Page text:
9 Sep 2015
Ought / Sun Coming Down (album review)
Lots of bands try to put their own unique spin on the classic 'post-punk' sound, with some of the best of those being Liars, Sauna Youth and Eagulls. However, with their ambitious song structures, off-kilter post-modern lyrics, and frontman Tim Darcy's unique persona and voice, Ought are probably the most exciting, fresh post-punk bands on the circuit today. With their first album, More Than Any Other Day, the band established themselves as a really exciting band, and over the course of 8 well-written songs with some pretty special lyrics, riffs and chord progressions, their first album was a very accomplished piece of work (#10 in our albums of the year!). However, 15 months down the line, they're ready to put out their sophomore album, Sun Coming Down - an equally warped post-punk record, which although emerging quickly from the aftermath of their second, doesn't feel in any way rushed - in fact, it's really a record that sees the young Canadian band come of age.
Opener Men For Miles is maybe the fastest guitar track on the record, which sees frontman Tim Darcy's lyrics as sharp as ever. "Excuse me?" he asks "Is there a chance you could bring this whole fucker down" over some youthful guitar thrashes and a fairly driving bassline. The fact that it's probably the most energetic, vicious track on the record lines it up with their debut album's opener Pleasant Heart, which is an uncharacteristically angry riff fest.
Throughout the record Ought are altogether happy to change directions and speed at the flick of a finger. Track 2 is a somber affair called Passionate Turn that is probably the slowest number on the record with the most glistening harmonic chords that are quite a staple of Ought's sound. Track 3, The Combo and later on the record, Celebration, are two shorter tracks that are the most dramatic moves away from the sound on their first album, with their Fall-esque vocals, and their distorted guitar parts. Although Ought cover a lot of musical ground on this album, it's still very much perfectly honed in every area, just like More Than Any Other Day, but even from there, the band have stepped it all up a gear.
The highlights, Men For Miles aside, come from the two songs Beautiful Blue Sky and Sun Coming Down, which are just Ought at their most... Oughtlike. Beautiful Blue Sky is an eight minute long escalater that begins with Darcy's simple vocal of "Look at the light coming down over your shoulders/what is that sensation?", before building up to the frantic questioning of "How's your family? How's the job? How's the house? How's the job? How's your husband?", and the bold statement of "I am no longer afraid to die.../ and I'm no longer afraid to dance tonight". It's Ought at their most ambitious, their most charismatic, and really, at their most beautiful, as the song is actually one of the most life affirming songs I've heard all year.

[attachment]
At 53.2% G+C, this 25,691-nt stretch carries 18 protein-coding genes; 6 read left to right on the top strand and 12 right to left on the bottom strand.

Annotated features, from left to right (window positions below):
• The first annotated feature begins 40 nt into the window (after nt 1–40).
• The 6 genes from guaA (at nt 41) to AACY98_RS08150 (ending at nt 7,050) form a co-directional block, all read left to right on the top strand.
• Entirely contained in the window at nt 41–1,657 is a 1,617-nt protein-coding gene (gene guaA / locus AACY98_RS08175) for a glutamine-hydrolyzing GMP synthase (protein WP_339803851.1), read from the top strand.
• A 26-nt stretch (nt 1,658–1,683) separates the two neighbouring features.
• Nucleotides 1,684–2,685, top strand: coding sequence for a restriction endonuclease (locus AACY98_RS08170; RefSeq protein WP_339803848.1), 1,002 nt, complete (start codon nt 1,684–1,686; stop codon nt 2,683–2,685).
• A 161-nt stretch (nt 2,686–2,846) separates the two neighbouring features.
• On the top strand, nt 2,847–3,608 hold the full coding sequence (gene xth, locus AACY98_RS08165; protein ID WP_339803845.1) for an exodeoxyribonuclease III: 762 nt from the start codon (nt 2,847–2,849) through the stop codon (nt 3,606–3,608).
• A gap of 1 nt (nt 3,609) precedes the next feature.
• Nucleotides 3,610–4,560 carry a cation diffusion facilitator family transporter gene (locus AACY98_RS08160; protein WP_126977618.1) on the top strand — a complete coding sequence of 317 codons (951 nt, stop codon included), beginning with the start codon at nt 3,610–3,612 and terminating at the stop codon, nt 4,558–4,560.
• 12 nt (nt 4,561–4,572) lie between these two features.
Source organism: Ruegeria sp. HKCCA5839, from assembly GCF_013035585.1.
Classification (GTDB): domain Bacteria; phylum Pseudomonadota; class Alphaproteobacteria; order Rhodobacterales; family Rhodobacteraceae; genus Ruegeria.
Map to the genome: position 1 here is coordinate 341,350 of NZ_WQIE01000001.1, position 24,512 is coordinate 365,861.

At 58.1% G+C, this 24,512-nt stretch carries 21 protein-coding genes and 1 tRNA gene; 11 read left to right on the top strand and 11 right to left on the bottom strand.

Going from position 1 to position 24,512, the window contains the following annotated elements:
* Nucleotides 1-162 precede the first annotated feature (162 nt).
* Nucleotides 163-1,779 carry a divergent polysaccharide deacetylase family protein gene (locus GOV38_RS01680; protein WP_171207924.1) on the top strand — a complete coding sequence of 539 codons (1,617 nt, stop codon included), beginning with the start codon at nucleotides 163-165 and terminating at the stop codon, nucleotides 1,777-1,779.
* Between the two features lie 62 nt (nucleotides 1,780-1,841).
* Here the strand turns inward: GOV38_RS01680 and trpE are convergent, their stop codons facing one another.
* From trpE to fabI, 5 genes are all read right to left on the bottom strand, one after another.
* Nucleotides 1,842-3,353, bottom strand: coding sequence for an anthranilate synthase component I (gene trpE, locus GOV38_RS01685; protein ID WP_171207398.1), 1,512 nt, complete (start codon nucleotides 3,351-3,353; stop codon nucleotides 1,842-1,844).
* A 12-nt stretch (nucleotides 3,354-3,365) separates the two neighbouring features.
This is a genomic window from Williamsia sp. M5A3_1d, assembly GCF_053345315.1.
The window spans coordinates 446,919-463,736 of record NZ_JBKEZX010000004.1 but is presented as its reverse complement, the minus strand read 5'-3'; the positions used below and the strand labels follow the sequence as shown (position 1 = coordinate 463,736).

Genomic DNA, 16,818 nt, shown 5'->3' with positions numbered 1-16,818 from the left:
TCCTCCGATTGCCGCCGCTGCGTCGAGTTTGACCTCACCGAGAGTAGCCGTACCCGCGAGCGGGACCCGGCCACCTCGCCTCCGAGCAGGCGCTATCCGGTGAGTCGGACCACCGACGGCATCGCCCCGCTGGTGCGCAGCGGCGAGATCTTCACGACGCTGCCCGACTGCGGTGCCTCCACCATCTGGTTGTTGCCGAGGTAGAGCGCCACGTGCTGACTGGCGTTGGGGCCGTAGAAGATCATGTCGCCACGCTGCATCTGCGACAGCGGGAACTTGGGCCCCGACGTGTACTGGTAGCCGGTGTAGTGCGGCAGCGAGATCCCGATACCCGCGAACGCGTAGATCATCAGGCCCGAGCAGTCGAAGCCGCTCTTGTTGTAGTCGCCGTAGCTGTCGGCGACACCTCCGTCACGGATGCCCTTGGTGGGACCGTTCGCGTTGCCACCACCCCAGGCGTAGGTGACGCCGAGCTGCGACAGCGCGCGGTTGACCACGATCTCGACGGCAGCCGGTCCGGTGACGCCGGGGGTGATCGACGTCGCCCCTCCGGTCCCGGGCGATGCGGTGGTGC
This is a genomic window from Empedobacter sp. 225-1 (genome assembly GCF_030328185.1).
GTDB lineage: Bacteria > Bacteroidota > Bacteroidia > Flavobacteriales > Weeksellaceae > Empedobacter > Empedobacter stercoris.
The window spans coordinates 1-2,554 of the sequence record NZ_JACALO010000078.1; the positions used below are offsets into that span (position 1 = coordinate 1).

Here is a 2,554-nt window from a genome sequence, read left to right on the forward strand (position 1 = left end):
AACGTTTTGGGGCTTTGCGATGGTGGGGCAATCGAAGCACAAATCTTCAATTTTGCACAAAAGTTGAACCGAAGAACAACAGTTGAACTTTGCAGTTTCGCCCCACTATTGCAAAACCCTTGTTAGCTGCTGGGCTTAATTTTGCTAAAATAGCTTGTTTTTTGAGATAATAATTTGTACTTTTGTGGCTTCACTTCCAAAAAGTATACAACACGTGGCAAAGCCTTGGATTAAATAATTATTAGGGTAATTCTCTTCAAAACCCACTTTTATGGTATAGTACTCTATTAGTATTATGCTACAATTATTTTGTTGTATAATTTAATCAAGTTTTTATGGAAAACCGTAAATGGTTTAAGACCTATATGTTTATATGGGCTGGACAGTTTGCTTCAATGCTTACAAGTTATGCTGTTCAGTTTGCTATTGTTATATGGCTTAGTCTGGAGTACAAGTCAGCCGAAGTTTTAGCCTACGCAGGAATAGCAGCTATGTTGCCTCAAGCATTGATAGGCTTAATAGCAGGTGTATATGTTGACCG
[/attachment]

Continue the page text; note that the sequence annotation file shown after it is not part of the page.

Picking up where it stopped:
The title track's slow, distorted wheeze is again so musically brilliant, but what makes it better is Tim Darcy's performance of his lyrics. "My neighbour caught the sun/It was about the size of a beach ball" is just so instantly memorable, and so endearingly quirky, and is probably my favourite Ought lyric since the should-be-indie-disco-floorfiller-but-isn't New Calm Pt 2's "Who invited Paul Simon? I didn't invite him!"
The lyrics to this album are, like some of the earlier stuff by this band, full of contrasts and those odd thoughts about small decisions. From Beautiful Blue Sky, where Tim kinda implies that the decision between dancing and not dancing is just as important as whether or not you should be afraid to die, which is similar to the importance foisted upon the decision of whether to buy "two percent or whole milk" in the Today More Than Any Other Day song. Again this is present throughout Sun Coming Down, as the album is just jam packed with lyrics that make you think, and is all the better for it - he might claim to be "Talking out my arse" on the title track, but Tim Darcy's lyrics are some of the coolest and most literate in music today.
Their first album is what I'd describe as the epitome of a modern classic; memorable, tight, fresh, and full of lots of brilliant, well written songs. But even more amazingly, Sun Coming Down is one up from that; it's another modern classic that's even more instantly memorable, even more quirky and even more brilliant. Ought are a really special, unique band, and this record reflects that - make sure you get it next week.
you can preorder the album SUN COMING DOWN from here
it's out on 18th september and you really really should buy it
you can read about why this band stole our fest at end of the road here
(written by calum cashin)